Last week, the Senate Judiciary Committee tabled consideration of the Patent Transparency and Improvements Act bill, the Senate version of the House of Representatives’ Innovation Act bill passed six months ago. Committee chairman Senator Patrick Leahy stated that removal of the bill was due to lack of support for a comprehensive deal, and the failure of legislators and special interest groups on both sides to come to agreement. Sen. Leahy also criticized the House bill for going beyond the scope of addressing patent trolls and including provisions that the senator believed would negatively impact legitimate patent holders. Sen. Leahy stated that the Patent Transparency and Improvements Act could come back up for consideration later in the year if the various interested parties could come up with a more targeted bill that focused solely on the issue of patent trolls. However, the Senate is also considering other, more targeted legislation to address patent trolls. One of the more notable bills is one introduced in the Commerce Subcommittee on Consumer Protection by Senator Claire McCaskill. Sen. McCaskill’s bill would require creation of a registry of demand letters that law firms send to alleged infringers on behalf on behalf of their clients (the idea, presumably, is to allow recipients to search the registry to see if the law firm represents non-practicing entities, so that the recipient knows if they are dealing with a patent troll or a practicing entity with a potentially legitimate claim). Another bill, introduced in the House, would require patent infringement demand letters to include certain information that would permit recipient to further investigate the claim against them.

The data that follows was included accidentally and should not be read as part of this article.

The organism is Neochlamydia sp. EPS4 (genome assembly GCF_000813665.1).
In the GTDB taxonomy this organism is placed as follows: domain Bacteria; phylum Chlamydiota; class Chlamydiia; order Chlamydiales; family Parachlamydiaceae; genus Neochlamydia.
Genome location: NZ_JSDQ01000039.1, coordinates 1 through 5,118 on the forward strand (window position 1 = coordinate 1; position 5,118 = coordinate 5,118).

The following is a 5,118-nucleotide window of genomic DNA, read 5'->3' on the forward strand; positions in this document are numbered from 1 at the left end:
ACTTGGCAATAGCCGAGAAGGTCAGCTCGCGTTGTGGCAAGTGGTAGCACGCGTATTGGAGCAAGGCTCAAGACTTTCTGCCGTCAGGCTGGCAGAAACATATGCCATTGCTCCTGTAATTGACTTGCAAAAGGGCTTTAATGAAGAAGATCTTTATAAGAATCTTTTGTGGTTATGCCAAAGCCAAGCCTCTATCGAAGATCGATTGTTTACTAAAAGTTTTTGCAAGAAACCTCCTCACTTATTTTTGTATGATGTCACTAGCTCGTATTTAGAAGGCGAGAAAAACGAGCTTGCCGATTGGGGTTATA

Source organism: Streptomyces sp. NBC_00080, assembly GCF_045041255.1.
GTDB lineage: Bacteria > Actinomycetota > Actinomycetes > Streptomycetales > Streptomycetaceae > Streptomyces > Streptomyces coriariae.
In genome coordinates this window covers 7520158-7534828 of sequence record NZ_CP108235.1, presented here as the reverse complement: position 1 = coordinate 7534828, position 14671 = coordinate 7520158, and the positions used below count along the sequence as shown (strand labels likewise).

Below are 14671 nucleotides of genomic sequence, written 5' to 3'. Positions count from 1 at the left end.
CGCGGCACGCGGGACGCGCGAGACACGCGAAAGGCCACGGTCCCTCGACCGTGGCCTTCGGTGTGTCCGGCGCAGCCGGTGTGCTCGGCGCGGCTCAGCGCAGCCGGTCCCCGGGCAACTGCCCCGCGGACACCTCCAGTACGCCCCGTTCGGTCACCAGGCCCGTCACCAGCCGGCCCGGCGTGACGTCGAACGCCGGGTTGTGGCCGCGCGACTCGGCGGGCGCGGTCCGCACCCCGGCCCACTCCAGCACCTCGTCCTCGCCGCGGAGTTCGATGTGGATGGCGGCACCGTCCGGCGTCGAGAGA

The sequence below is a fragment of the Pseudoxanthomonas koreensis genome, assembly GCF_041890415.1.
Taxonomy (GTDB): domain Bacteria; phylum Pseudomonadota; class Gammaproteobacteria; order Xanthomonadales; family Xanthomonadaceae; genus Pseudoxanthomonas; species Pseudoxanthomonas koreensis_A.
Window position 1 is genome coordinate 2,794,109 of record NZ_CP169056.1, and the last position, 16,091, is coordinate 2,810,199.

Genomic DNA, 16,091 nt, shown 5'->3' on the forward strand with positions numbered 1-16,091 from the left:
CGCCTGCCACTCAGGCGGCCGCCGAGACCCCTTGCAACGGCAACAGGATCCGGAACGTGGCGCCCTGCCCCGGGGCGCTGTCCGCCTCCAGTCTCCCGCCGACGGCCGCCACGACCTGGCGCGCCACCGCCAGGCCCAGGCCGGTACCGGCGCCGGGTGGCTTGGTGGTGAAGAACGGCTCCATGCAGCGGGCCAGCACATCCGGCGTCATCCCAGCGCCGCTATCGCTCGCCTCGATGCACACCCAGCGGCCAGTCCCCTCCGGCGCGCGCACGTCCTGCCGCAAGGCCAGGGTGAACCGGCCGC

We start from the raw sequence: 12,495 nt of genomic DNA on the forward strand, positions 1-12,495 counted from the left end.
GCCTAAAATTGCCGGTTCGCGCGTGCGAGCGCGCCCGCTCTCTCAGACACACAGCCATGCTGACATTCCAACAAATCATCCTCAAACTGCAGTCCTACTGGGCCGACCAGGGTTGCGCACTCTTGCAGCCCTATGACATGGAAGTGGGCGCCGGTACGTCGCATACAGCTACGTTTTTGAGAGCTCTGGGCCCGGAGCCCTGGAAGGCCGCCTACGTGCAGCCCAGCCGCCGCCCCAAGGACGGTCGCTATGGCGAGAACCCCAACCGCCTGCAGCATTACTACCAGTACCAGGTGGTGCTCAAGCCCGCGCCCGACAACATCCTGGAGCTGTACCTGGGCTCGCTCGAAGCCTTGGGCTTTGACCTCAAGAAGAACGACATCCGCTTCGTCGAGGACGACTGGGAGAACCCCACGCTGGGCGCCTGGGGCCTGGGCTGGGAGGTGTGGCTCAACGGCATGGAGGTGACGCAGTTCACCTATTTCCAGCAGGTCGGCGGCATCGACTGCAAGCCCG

Last week, the Supreme Court issued its opinion in Petrella v. Metro-Goldwyn-Mayer, Inc. (MGM), in a majority opinion held that the doctrine of laches could not operate to bar a claim for copyright infringement that occurred within the Copyright Act’s statute of limitation of three years. As a bit of legal background, the doctrine of laches is an equitable defense, in which a party argues that the opposing party has made an unreasonable delay in pursuing its right or claim in a way that prejudiced the party raising the laches defense — as a result of the delay, things have changed to such extent that it would not longer be just to grant the opposing party’s claim, and should therefore be barred. Laches, being an equitable defense, is typically only raised against claims for equitable relief (such as an injunction), as opposed to claims for legal relief (such as money damages). In 1967, Frank Petrella, author of the screenplay on which the movie Raging Bull was based, assigned the screenplay to a production company that ultimately assigned the motion picture rights to MGM. Under copyright law, pre-1978 works had a copyright term of 28 years that could be renewed up to 67 years. Furthermore, upon death of the author, renewal rights would revert to his or her heirs. Frank Petrella died in 1981, causing renewal rights in the screenplay to revert to his sole heir, Paula Petrella, regardless of various assignments of the screenplay. Paula Petrella did renew the copyright in 1991, and became the sole owner of the copyright at that point. In 2009, Paula Petrella brought suit against MGM for copyright infringement based on MGM’s continued exploitation of the movie based on her father’s work. As the statute of limitations for copyright infringement is three years, Petrella only sought damages for the three years prior to her suit, as well as injunctive relief to prevent future use of the work. The district court and Ninth Circuit dismissed the claims on the basis of the doctrine of laches, despite her action not being barred by the statute of limitations, given that Petrella waited nearly 30 years after Frank Petrella’s death and 20 years after renewal of the copyright to bring suit. The Supreme Court overturned the district court’s and Ninth Circuit’s rulings, holding that laches cannot bar legal relief where Congress has enacted a statute of limitations, noting that laches is primarily an equitable defense against claims in equity for which there is no time limitation. However, the Court did leave the door open just a crack when it further held that laches might be applicable in copyright infringement claims for equitable relief where “the consequences of a delay in commencing suit may be of sufficient magnitude to warrant, at the very outset of the litigation, curtailment of the relief equitably awardable.” The lesson for entrepreneurs to take away from Petrella is that just because a copyright holder hasn’t decided to defend its copyright (even for a period of decades) doesn’t mean that they won’t or can’t sue for damages, even if you have already invested time and resources in reliance on that non-action. (Of course, if a copyright holder does some affirmative action to cause you to rely on the holder’s failure to bring suit, you may be entitled to use the separate defense of estoppel). So if you want to use copyrighted material, always obtain the copyright holder’s permission, even if others have been infringing on the work with no sign of protest for years.